American Journal of Law & Medicine

Right idea, wrong result - Canada's access to medicines regime.

I. INTRODUCTION

In 2007, an estimated 33.2 million people were living with HIV, 2.5 million had become infected, and 2.1 million died from the virus. (1) The majority of infected individuals reside in Africa, where in some countries as many as 33.4% of adults have HIV. (2) In developed countries, effective drug therapies have reduced AIDS-related deaths by over seventy percent each year. (3) These drugs have been so effective that over the last two years the global number of individuals dying from AIDS-related illness has actually declined. (4) These therapies, however, are currently sold for $10,000 USD a year, (5) a purchase price that is not feasible for low income countries where the annual health expenditure may be only $29 per person. (6) A lack of essential medicine is not only a problem for those suffering from AIDS. Low and middle-income countries are disproportionately burdened by many additional chronic and infectious illnesses. (7) The World Health Organization ("WHO") estimates that one third of the world's population cannot regularly access essential medicines. (8) The WHO cites the high cost of drugs as one of the major hurdles countries face in obtaining access to medication. (9) However, the high cost of these brand-name medications does not reflect their minimal production costs. (10) Drug manufacturers can produce generic versions of these drugs for as little as 1/30th of the cost of their brand-name counterparts. (11)

Pharmaceutical products, including HIV/AIDS medications, enjoy strong intellectual property protection under the World Trade Organization's Agreement on the Trade Related Aspects of Intellectual Property ("TRIPS"). (12) After TRIPS was implemented, drug prices increased which created problems for the governments of developing countries that wanted lower prices for medication but were under pressure to comply with TRIPS. (13)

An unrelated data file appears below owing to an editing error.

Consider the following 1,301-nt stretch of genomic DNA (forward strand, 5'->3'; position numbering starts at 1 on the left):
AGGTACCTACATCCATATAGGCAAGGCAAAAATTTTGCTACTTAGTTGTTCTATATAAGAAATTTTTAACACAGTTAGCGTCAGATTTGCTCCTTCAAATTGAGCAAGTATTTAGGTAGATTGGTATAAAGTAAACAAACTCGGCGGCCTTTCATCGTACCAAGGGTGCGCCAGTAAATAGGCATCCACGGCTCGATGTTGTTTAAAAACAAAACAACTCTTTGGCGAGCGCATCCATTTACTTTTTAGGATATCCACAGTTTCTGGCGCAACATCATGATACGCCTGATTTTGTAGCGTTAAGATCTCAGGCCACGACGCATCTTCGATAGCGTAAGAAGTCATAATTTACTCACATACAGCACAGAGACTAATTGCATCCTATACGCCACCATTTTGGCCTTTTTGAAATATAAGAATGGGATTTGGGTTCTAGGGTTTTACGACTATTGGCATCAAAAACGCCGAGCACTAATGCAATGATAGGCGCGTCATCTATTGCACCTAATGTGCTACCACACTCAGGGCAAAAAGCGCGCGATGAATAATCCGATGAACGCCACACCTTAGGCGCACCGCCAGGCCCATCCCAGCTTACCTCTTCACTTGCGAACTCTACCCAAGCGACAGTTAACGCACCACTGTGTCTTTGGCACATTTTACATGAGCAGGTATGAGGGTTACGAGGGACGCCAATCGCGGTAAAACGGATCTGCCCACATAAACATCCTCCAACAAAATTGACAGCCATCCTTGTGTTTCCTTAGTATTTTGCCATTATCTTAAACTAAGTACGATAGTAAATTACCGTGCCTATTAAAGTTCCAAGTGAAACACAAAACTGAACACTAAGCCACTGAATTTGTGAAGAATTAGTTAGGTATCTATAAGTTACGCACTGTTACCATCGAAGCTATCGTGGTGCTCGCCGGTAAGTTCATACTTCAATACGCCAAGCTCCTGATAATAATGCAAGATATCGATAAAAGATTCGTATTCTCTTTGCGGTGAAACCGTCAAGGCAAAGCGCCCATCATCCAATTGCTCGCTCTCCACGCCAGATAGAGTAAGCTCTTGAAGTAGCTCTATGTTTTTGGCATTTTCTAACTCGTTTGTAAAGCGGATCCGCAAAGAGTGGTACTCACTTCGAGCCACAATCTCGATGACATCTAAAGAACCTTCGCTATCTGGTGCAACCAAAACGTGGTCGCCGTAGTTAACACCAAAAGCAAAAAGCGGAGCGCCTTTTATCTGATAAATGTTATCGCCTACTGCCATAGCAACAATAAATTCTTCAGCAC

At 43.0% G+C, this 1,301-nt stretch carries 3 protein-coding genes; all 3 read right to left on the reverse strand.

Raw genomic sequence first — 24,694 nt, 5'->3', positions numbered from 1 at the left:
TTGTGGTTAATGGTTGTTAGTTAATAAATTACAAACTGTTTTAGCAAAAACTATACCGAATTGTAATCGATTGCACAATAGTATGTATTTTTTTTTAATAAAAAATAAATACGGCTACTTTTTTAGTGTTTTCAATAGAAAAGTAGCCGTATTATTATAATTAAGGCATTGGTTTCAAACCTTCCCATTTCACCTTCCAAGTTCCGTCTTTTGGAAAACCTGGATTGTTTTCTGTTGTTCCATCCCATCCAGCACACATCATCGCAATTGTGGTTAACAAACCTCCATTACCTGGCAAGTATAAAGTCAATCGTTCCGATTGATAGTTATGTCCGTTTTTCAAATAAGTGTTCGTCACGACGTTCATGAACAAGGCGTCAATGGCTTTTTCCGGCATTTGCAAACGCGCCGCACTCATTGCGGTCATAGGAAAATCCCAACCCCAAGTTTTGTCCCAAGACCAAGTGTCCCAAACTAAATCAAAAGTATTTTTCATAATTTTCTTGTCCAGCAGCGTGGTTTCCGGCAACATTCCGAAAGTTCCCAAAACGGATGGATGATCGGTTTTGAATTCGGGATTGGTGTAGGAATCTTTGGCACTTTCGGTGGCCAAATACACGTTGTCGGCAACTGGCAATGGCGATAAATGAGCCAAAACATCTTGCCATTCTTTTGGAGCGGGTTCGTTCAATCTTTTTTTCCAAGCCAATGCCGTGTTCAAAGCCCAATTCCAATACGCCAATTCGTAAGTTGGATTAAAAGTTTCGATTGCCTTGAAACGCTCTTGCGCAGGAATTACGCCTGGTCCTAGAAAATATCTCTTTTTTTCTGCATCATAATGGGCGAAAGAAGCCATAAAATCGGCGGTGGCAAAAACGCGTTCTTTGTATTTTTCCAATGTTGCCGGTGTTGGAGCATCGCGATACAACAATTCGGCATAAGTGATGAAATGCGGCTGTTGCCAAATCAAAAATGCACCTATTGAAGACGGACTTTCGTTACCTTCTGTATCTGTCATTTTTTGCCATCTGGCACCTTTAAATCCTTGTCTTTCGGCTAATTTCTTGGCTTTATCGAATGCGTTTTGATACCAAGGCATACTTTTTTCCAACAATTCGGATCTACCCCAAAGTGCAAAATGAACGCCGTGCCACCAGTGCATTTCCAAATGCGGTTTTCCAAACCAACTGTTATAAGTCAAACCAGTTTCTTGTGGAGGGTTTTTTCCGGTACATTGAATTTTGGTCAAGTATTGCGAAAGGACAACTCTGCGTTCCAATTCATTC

While TRIPS does not explicitly provide for compulsory licensing of pharmaceuticals, Article 31 of the Agreement allows for the use of patents without authorization by the patent owner if, among other things: (1) the user has attempted to obtain the owner's permission; (14) (2) the license is predominantly for the supply of a domestic market; and (3) the patent holder is adequately compensated. (15)

Article 31, when read with Article 27, led to some confusion about patent protection under the Agreement. (16) Article 27 excludes from patentability inventions that are "necessary to protect ordre public or morality, including to protect human, animal or plant life or health or to avoid serious prejudice to the environment" and allows countries to exclude from patentability diagnostic, therapeutic and surgical treatments for humans and animals. (17) This seems to imply that patented medications necessary for human well-being would not receive intellectual property protection under TRIPS.

In response to concerns about access to medication in developing countries and confusion regarding the meaning of Articles 31 and 27, the World Trade Organization ("WTO") adopted the Doha Declaration in 2001 ("the Declaration"). (18) The Declaration specifies that national governments can issue compulsory licenses when public health concerns outweigh the importance of intellectual property protection. (19) It allows the developing country to determine what constitutes a national public health emergency and clarifies that public health crises, including HIV/AIDS, can be classified as national emergencies. (20) The Declaration, however, fails to modify Article 31, Paragraph 6, which prohibits the export of medication made under a compulsory license--although the WTO did acknowledge that this provision prevents countries with no manufacturing capacity from issuing a compulsory license. (21) To remedy this, the WTO clarified the meaning of Article 31(f) and 31(h) when it issued the Implementation of Paragraph 6 of the Doha Declaration on the Trips agreement and Public Health ("the Paragraph 6 Decision"). (22) The Paragraph 6 Decision allows a country with manufacturing capacities to issue a compulsory license to produce generic drugs for export to countries that lack the capacity to manufacture their own generic drugs. (23) There are several limits on the use of this provision, however, including a requirement that the exporting country compensate the patent holder. (24) In addition, licenses authorize a limited amount of pharmaceutical product, and those products must be specially labeled to distinguish them from other versions of the drug. (25)